September 11, 2001

Just typing the words gives me chills. I still clearly remember that day. I had graduated high school in June of 2001, so I was home at the time. I had a day off from my job at the video store and I hadn’t started classes at the College of Southern Maryland yet. I had slept in because I was sick that day. Little did I know what was coming.

I remember waking up to our house phone line ringing (we weren’t using cell phones yet). My mother told me to turn on the TV because we were under attack. I quickly turned on the local Washington DC news and I was just flummoxed by what I was seeing. Mom had to go, but I kept the TV on. I saw the second plane hit the tower, then I watched as both towers came crashing down. I heard the emotion from our local newscasters when the Pentagon was hit. These were the same people I remember from my childhood giving me a day off of school because of snow. These people were the same people who I watched every morning. They were there for me all through my childhood and now they were with me as I grew up in a big way. What did I know about politics and foreign policy? I certainly didn’t learn any of that in high school. I’m sorry if I was supposed to, but it just wasn’t taught to me. I had no idea who or why this would happen. I was only 17 years old at the time.

I remember just watching all day and crying. I was home alone until everyone got off work that evening and we were still watching. Mom watching for the first time late that night what had actually happened. She told me later when she heard it on the radio she thought the DJ was joking, until he started crying. Then she realized it was real and that’s when she called me.

The overwhelming sense of panic in the area can’t even be described. I’m sure I don’t have to because everyone felt it in some way. Since I was the only one home, I was fielding all the phone calls. The one I remember the most is my Grandmother calling and telling us all to leave now for Indiana. She was so afraid for us because we are so close to Washington DC. Who knew if we would be targeted or not? We do have a vital military base here. Really though, who didn’t feel like they were about to be attacked right then and there.

The next day, we got a phone call that my father’s mother had passed away. I can’t think of September 11th and not think about September 12th too. I didn’t “know” my Dad’s mother. Our family was never good at getting together and catching up. I have such guilt about not knowing her now. This was the first time I’d lost anyone to death like this. Coming the day after something like September 11th, you can imagine my emotions were a little radical. My parents went to Pennsylvania and New Jersey for the funeral. They said there were American flags littering the interstate the whole way. They said you could still the the smoke from the towers, and this was a week later.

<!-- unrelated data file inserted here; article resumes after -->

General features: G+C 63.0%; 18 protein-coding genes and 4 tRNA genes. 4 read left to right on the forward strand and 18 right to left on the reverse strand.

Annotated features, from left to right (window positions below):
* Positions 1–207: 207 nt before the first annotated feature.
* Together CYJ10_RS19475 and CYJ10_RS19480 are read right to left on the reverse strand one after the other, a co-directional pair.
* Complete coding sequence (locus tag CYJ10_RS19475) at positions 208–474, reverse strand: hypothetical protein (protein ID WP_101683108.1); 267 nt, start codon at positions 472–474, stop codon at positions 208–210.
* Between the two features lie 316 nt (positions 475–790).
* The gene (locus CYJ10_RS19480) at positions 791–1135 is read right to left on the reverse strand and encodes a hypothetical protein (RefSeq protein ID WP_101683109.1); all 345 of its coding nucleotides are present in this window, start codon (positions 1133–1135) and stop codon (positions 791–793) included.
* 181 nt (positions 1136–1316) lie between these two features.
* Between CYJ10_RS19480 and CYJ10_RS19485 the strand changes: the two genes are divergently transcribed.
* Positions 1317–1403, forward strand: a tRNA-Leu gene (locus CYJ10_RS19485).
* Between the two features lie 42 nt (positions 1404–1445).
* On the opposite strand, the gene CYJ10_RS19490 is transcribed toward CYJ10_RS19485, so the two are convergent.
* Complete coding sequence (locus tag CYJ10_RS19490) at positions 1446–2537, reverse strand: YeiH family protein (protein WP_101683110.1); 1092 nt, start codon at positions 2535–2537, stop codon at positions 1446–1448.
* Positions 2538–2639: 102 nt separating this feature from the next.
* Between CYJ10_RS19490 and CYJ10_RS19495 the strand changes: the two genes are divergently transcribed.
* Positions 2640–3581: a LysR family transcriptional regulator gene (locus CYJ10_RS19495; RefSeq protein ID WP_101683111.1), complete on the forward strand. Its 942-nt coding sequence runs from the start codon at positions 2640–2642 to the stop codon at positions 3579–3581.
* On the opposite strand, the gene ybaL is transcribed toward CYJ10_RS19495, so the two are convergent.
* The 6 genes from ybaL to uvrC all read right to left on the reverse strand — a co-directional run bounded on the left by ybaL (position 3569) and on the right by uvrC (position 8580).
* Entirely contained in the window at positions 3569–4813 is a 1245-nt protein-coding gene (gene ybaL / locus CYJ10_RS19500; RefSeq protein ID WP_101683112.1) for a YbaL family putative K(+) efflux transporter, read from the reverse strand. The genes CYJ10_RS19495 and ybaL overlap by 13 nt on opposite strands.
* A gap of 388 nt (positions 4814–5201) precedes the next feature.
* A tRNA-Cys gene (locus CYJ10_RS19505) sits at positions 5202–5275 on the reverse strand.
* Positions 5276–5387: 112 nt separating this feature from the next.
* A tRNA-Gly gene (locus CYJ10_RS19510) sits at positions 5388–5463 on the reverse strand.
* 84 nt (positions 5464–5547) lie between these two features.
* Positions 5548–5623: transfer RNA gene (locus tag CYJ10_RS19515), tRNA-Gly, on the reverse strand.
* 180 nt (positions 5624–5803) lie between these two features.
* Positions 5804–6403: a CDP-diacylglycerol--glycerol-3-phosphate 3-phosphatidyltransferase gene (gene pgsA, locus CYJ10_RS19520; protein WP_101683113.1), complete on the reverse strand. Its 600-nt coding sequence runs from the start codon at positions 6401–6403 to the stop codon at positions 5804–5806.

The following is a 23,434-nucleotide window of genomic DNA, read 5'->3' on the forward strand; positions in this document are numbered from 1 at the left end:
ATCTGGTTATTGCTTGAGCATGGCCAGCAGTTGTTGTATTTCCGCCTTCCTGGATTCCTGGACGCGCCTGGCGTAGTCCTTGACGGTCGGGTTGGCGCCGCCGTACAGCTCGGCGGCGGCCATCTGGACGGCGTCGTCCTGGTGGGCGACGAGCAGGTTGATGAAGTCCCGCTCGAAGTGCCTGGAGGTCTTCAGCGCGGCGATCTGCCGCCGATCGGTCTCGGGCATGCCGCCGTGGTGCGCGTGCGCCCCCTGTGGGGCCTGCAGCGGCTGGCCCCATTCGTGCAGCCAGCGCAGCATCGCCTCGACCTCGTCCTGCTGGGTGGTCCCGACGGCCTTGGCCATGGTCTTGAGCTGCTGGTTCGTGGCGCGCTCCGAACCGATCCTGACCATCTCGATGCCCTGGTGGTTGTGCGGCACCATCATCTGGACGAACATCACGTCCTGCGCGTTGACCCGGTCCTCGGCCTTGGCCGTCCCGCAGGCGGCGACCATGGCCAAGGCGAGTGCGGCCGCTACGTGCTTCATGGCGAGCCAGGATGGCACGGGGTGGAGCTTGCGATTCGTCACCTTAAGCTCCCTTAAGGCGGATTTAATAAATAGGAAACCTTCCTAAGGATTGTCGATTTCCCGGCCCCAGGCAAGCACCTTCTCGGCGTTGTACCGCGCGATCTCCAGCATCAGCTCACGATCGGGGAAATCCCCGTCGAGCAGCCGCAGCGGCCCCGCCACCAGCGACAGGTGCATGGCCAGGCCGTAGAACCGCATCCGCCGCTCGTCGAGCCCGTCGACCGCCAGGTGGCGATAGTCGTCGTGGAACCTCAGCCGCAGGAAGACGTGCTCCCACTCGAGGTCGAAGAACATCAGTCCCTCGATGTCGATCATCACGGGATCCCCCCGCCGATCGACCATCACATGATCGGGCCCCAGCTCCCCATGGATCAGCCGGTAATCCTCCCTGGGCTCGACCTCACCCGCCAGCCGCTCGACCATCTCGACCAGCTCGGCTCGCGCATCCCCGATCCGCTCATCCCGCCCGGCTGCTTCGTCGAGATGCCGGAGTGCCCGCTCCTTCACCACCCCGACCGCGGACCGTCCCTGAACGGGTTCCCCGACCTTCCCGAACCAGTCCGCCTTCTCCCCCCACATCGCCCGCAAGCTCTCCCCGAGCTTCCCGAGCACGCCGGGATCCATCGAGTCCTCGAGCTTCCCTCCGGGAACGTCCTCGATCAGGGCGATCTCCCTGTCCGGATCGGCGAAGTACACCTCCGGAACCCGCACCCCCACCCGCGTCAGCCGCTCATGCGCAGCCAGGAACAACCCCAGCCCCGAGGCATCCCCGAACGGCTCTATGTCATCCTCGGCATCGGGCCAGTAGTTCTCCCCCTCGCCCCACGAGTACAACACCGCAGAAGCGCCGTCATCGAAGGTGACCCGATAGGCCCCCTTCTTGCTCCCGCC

After the initial shock, I think the thing that still sticks with me is the following weeks. We live on the outskirts of D.C. with a big Naval Base right here in town. Just driving past the base was a scary experience. Within hours the base was on full lock down. Looking at the gates, you’d see sharp shooters set up behind sandbags. This didn’t just last a week, this lasted for a very long time. A lot of people here were worried that they’d lose their jobs because of the attacks. For awhile the only way you could get on the base was if you lived there. There were so many false alarms over the next few weeks. Each one bringing a new fear and anger with it. The silence of all air traffic being grounded for so long still creeps me out to this day. It was very unusual for us not to hear planes over head. The base was always running practice drills. Only over the next few months, it wasn’t drills at all. The only thing in the skies above us were fully armed F-16s.

This is the first time I’ve really put my September 11th experience down in written form. I’m glad that I’m putting it down now, before I forget the emotions I was feeling at the time. I’m not sure if they’ll last for the rest of my life. I’d never experienced something of this magnitude before. Just thinking about those days, weeks, and months brings tears to my eyes.

It was after that when we started getting together every July 4th for a Moore Family Reunion. I think it was partly to do with September 11th, mostly to do with September 12th, and everything to do with family. It makes it even more bittersweet to know that the woman behind the reunions, my Aunt Diane, passed away in January.

Nobody told me how tough life was, but I wouldn’t take back any of the pain and loss. It’s made me realize why family is so important. It was because of September 11th that I realized I have more family than just who is related to me. We were all family over those months and years following that sad, scary Tuesday morning.

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One Comments

  • Sheri Fenley

    September 11, 2010


    Your post was amazing. Thank you for sharing your experience. You may be younger than most of us, but you felt the heartache and fear just as much, if not more than us. Knowing that the younger generation includes people like you makes me hopeful for the future.


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